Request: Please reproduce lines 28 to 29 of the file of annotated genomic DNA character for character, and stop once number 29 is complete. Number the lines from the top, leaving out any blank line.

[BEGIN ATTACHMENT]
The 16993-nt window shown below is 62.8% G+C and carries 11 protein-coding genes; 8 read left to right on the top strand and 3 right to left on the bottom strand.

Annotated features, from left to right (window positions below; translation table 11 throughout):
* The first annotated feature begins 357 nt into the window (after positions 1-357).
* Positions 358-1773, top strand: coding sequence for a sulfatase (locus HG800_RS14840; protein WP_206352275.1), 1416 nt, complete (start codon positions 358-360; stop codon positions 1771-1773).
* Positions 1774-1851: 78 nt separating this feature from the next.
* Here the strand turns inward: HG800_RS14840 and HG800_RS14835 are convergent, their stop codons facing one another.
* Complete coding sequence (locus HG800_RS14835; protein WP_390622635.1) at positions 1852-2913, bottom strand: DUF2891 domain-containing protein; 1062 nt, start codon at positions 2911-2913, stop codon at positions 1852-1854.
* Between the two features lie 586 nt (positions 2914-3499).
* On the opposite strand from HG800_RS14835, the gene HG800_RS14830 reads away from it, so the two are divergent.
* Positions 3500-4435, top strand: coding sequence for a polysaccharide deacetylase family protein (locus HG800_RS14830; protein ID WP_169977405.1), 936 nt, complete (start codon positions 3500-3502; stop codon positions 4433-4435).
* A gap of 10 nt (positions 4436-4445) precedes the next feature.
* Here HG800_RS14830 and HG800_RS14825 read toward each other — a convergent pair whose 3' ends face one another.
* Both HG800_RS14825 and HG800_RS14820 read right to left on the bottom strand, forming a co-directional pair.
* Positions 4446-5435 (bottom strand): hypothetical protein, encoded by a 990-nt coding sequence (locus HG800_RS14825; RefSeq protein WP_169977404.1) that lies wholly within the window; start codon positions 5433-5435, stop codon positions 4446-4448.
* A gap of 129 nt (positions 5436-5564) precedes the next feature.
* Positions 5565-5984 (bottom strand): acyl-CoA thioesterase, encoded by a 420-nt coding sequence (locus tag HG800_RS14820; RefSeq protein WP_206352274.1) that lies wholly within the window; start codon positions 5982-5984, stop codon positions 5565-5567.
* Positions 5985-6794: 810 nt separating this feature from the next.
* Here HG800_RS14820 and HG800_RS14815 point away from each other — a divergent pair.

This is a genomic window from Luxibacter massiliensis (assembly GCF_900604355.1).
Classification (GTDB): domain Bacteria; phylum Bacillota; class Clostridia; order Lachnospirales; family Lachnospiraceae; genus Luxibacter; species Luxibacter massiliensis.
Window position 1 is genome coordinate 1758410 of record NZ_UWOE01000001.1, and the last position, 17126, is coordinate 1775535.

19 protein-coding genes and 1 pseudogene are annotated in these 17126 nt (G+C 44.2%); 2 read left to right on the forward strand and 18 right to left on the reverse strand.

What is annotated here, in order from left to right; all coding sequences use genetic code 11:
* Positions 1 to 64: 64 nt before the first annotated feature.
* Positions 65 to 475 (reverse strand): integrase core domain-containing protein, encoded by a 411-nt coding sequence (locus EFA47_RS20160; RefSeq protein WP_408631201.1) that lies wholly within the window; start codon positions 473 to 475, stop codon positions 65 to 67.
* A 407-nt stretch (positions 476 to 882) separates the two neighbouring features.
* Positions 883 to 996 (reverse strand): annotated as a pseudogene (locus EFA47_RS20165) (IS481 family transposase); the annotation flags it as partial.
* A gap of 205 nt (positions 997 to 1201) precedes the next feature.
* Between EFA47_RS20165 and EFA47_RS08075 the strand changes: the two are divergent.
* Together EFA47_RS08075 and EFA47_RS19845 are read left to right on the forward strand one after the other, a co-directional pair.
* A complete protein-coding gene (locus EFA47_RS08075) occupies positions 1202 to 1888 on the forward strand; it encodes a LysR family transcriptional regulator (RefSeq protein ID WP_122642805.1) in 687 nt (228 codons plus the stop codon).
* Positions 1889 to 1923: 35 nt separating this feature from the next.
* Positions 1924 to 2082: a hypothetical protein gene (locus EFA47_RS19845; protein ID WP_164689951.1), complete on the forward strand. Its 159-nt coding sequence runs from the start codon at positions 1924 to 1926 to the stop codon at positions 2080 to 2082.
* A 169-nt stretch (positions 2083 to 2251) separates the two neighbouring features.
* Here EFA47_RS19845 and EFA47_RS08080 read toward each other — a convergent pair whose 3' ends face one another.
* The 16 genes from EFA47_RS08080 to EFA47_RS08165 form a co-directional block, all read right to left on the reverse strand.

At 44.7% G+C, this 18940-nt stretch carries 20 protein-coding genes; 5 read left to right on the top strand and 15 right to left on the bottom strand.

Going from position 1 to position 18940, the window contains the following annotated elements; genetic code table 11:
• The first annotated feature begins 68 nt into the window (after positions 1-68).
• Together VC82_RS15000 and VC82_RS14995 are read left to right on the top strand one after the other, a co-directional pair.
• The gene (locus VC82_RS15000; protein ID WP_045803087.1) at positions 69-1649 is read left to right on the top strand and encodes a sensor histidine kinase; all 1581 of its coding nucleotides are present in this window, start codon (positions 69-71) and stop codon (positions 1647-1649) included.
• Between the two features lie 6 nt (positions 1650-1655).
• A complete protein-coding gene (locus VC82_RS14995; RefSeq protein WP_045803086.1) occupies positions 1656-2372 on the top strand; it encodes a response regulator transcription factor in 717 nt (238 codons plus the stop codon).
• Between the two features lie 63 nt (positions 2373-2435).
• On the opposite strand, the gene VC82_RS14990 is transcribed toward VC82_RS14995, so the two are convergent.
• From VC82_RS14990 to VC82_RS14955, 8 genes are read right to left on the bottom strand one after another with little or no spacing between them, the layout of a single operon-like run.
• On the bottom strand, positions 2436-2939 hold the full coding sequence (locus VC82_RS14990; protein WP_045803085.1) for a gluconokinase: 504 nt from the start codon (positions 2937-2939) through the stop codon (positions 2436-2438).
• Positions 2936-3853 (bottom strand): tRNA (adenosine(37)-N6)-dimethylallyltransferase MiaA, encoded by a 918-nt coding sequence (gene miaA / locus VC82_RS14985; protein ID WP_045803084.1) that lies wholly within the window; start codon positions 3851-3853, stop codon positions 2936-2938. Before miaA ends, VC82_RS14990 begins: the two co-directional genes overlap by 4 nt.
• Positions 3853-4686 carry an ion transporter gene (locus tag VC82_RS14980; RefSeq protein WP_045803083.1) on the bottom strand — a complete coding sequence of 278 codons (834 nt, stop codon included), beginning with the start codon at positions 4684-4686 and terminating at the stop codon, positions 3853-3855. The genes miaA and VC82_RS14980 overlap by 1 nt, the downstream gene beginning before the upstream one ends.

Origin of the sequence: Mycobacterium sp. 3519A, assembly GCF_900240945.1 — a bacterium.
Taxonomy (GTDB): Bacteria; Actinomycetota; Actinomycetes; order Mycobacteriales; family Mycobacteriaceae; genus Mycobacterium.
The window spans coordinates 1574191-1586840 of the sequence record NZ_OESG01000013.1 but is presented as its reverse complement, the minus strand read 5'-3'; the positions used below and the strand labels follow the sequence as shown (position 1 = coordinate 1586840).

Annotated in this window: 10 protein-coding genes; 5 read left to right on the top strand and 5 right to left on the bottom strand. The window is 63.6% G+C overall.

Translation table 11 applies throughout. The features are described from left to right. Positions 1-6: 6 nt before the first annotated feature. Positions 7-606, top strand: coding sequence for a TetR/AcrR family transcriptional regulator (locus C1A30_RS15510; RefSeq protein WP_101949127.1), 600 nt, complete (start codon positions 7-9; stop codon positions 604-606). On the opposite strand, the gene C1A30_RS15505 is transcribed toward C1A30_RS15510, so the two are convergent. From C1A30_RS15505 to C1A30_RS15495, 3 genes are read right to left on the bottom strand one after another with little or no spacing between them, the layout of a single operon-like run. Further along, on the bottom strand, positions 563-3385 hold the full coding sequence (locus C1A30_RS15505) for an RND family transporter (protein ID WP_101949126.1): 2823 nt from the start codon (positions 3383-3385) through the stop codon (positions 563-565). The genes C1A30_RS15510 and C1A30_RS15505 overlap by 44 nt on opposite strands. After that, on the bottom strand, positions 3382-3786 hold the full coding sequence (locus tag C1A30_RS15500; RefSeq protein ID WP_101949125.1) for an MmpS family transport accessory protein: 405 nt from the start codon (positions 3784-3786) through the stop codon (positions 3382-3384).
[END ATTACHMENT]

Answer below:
* A gap of 205 nt (positions 997 to 1201) precedes the next feature.
* Between EFA47_RS20165 and EFA47_RS08075 the strand changes: the two are divergent.